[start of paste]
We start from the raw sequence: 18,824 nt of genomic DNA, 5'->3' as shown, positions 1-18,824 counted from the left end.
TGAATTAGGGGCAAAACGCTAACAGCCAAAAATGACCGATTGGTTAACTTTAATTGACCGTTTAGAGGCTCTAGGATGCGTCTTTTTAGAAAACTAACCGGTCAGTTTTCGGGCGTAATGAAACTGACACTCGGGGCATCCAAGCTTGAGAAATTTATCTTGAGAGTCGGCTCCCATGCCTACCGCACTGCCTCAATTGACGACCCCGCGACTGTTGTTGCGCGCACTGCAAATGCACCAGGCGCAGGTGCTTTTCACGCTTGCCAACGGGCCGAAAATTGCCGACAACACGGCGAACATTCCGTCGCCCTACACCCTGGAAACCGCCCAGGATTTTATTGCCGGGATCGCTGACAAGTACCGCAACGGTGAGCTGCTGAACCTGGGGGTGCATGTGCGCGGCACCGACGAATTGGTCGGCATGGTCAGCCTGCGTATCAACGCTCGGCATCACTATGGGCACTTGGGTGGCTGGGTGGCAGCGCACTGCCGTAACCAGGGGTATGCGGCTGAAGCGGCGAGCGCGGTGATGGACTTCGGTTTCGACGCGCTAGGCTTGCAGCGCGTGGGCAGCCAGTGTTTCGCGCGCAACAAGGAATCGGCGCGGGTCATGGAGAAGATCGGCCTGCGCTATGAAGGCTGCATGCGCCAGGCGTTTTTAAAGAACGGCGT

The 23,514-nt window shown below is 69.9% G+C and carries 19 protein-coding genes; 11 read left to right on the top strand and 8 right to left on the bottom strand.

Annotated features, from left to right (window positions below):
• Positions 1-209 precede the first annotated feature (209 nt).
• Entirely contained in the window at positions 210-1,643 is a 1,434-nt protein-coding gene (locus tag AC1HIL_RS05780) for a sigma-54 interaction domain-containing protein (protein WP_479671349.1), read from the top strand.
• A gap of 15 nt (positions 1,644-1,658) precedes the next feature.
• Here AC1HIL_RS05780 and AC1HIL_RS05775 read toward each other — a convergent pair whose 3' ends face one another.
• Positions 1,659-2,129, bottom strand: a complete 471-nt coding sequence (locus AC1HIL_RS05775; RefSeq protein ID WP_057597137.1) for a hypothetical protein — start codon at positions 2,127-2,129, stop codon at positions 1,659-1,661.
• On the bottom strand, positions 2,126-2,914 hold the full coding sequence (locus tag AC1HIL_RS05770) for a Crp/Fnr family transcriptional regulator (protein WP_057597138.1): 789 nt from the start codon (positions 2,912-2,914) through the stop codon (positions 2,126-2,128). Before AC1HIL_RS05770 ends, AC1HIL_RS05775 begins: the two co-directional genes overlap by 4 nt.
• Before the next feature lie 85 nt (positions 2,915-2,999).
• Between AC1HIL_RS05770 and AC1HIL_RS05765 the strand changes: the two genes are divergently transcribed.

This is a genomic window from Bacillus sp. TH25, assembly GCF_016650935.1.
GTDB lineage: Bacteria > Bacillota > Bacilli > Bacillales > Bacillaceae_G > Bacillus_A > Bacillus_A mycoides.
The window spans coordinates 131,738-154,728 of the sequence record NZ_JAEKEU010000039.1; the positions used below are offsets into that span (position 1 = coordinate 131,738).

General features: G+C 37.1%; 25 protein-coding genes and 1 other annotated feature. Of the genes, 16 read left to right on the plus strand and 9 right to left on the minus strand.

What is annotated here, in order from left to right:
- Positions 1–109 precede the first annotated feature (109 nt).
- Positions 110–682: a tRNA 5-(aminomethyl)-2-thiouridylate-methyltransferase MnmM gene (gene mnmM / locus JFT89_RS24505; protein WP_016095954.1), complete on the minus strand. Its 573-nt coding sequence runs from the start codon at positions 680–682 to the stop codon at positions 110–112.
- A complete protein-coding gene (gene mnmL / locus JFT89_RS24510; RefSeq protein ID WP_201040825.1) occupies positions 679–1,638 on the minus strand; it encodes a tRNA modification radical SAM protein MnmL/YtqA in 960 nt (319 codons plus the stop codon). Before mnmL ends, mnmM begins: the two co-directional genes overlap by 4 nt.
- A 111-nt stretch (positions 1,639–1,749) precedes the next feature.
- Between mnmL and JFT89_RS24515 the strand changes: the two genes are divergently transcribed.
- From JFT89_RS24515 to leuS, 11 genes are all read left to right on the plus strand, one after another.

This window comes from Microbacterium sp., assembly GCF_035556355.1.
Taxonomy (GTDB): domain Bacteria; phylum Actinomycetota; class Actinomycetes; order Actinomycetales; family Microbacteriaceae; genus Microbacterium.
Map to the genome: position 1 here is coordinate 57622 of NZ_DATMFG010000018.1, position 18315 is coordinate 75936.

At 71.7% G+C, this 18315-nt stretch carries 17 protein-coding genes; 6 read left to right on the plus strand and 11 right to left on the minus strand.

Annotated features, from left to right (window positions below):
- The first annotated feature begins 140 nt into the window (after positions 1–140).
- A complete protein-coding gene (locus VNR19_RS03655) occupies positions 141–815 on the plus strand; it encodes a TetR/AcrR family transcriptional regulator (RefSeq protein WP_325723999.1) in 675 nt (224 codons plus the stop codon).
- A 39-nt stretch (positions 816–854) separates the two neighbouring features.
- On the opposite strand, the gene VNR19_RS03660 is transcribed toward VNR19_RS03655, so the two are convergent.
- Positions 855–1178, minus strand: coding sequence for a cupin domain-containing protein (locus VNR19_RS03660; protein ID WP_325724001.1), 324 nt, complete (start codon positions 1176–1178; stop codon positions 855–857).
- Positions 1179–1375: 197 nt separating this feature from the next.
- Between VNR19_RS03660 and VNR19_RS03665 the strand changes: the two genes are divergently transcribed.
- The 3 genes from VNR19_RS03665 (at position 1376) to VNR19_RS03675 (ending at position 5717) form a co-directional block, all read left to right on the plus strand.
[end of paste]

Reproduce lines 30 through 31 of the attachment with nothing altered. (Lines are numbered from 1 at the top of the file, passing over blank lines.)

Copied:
- A complete protein-coding gene (locus VNR19_RS03655) occupies positions 141–815 on the plus strand; it encodes a TetR/AcrR family transcriptional regulator (RefSeq protein WP_325723999.1) in 675 nt (224 codons plus the stop codon).
- A 39-nt stretch (positions 816–854) separates the two neighbouring features.